United Nations Under-Secretary-General and Executive Director, UN Human Settlements Programme (UN-Habitat), Maimunah Mohd Sharif, in a message to commemorate the 2018 World Cities Day that is observed on Wednesday, October 31, says that numerous cities today face repeated risk from a wide range of both human-made and environmental threats and as such need to invest in resilience to stem the tide in terms of the costs on economic, social, political and human terms
As Urban October comes to an end, a month dedicated to raising awareness on urban challenges, successes and sustainability, faced by cities and human settlements around the world, I am delighted to learn that an unprecedented number of global celebrations marking this month have taken place around the world.
This month, over 100 events have taken place across almost 50 cities and nearly 30 countries.
For World Cities Day on 31 October, we expect some 20 events to take place around the world, with the global observance being celebrated this year in the city of Liverpool, United Kingdom. Urban October is a key platform to raise the global consciousness of the importance of cities and human settlements in Building Sustainable and Resilient Cities, this year’s theme. Sustainability and resilience are an underlying commitment of the New Urban Agenda.
Many cities today face repeated risk from a wide range of both human-made and environmental threats: droughts, floods and fires to economic shocks, unemployment, disease outbreaks, migration, war and conflict.
World Cities Day is therefore a key platform for Member States and partners to highlight the need to increase resilience to natural and human-made risks.
If cities do not invest in resilience, the costs on economic, social, political and human terms will only grow. We need only to read the news to be aware of recurrent disasters that challenge our cities and human settlements everywhere, from rich to poor, from developed to developing, devastating families and entire communities, creating turmoil that can last for years. Cities are also a melting pot where inequalities are exacerbated, leading to social unrest and the potential for conflict. Investing in resilience is a wise investment.
With more and more people making cities their homes, the risks also increase. We need to find innovative and flexible ways to anticipate threats whether they are human-made or natural. We need to protect cities and their residents and enable them to adapt, survive and thrive. As with most disasters, it is usually the most vulnerable: women, youth, the poor, refugees and those on the move, such as migrants and internally displaced persons, who are hit the hardest and have the least ability to cope. At the same time, this year we have also seen natural disasters destroying communities in the global north, demonstrating that resilience is an important issue for all.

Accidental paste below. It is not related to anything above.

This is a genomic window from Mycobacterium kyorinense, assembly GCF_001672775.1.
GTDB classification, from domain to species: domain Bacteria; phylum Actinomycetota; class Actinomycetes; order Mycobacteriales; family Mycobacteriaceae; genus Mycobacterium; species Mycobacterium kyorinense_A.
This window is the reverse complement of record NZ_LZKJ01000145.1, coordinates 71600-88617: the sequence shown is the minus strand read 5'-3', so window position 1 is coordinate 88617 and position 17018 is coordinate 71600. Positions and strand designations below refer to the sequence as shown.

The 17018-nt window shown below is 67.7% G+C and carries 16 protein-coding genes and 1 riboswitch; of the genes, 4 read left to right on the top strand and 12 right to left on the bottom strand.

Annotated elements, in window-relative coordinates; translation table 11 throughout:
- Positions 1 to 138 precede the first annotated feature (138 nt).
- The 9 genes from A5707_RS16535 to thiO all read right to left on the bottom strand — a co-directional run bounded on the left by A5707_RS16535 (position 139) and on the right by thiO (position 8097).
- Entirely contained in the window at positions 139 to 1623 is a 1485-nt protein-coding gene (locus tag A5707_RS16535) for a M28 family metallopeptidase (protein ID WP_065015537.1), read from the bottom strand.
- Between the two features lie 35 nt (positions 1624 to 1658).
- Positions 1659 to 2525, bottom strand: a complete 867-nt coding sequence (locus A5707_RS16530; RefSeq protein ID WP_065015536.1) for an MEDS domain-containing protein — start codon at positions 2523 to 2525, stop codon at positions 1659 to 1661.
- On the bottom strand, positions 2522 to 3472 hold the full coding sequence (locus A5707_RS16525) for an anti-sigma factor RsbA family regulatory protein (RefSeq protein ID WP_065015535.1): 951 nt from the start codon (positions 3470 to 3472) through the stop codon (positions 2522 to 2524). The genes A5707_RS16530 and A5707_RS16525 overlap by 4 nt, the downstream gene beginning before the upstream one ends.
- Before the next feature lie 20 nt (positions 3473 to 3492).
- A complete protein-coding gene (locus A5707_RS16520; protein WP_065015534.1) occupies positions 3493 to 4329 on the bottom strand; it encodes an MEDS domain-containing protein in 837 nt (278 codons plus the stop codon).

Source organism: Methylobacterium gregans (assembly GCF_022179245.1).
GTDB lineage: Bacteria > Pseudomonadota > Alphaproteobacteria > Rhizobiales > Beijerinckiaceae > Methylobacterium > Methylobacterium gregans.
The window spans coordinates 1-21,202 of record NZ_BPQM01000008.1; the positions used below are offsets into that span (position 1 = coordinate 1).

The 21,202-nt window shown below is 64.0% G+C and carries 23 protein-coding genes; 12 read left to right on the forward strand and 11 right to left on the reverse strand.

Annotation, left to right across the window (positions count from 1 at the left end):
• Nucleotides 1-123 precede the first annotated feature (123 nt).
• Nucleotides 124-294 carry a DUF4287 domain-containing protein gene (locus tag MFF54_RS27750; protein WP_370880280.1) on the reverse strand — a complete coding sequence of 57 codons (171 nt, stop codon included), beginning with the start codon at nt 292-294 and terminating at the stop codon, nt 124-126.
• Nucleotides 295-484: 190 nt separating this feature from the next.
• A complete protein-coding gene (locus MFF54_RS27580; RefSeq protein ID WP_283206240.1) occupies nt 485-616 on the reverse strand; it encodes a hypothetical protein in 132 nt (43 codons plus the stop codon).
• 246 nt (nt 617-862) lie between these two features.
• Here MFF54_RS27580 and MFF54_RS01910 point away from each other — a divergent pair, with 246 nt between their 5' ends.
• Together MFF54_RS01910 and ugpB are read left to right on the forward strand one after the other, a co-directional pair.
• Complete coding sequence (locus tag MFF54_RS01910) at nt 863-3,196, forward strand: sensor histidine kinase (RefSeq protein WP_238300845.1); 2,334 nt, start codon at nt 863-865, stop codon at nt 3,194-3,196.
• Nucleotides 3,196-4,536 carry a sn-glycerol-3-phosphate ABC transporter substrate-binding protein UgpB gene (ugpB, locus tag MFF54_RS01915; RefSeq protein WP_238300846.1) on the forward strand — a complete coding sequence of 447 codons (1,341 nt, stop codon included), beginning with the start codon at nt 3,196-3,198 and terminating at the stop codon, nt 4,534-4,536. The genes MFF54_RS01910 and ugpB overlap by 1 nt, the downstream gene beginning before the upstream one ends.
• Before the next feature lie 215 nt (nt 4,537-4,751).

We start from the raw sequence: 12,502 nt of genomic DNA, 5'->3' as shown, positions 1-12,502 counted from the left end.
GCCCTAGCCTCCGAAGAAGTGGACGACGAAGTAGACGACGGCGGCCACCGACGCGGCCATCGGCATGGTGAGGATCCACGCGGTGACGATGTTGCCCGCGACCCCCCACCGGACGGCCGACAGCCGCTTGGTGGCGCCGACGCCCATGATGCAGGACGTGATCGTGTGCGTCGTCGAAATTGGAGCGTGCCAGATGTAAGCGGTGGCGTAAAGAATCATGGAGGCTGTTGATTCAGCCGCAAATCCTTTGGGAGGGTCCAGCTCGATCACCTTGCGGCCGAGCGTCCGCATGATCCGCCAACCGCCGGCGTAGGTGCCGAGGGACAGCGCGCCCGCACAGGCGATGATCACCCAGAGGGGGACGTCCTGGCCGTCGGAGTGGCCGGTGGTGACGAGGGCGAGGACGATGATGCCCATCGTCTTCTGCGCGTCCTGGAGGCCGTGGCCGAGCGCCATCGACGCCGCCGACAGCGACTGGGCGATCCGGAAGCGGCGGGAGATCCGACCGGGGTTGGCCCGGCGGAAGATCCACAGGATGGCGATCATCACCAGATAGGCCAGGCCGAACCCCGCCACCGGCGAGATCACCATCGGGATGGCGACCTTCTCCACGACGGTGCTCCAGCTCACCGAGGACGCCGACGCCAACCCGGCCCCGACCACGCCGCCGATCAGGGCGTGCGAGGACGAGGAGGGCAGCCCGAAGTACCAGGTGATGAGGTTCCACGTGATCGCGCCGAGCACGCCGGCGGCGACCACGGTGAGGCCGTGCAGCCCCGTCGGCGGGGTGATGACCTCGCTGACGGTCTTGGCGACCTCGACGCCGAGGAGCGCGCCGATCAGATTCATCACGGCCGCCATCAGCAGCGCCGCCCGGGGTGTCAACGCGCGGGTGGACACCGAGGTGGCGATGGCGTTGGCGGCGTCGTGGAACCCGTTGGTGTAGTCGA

It has been estimated that without action on climate change – which accounts for just one facet of resilience – some 77 million urban residents risk falling into poverty. Urban resilience does not just mean building strong infrastructure, it also requires strong economic, social and governance systems to support physical and intangible resiliency. If cities do not invest in resilience now, the cost only increases. Current economic losses from disasters are unsustainable. They pose another challenge for countries in galvanising the potential of the global development agendas and moving towards eradicating poverty.
UN-Habitat supports resilience building in several ways. We help poor and marginalised communities find practical ways to adapt to climate change – increasing social inclusion through promoting participatory governance and planning, addressing land and property rights enabling access the improved living standards, and developing profiling and interactive tools, holistic, integrated approaches and support to communities from Paraguay to Mozambique, Sri Lanka to Somalia. UN-Habitat also support countries to improve their building and planning standards, both before after crisis.
I would like to sincerely recognise and thank the People’s Republic of China for founding World Cities Day, through a United Nations General Assembly resolution. Since 2014, the cities of Shanghai and Guangzhou, together with the Ministry of Housing and Urban Rural Development of China, have graciously financed the celebrations of World Cities Day. Thank you very much for your generous sponsorship, enabling cities and communities around the world to come together on this important platform to learn and share best practices on sustainable cities and their practices.
The need for resilient cities is recognised in the Sustainable Development Goals, the Paris Agreement for Climate Change, the Sendai Framework and in the New Urban Agenda. Urban resilience is not just strong infrastructure, it requires strong economic, social and governance systems. UN-Habitat calls for action on building sustainable and resilient cities to protect urban populations today, tomorrow and in the future. Let us all work together to ensure that no only do we protect our cities and ensure they can respond to crises, but that we turn challenges into solutions, and solutions into opportunities. I would like to especially thank the city of Liverpool in the United Kingdom, for hosting the global observance of World Cities Day 2018.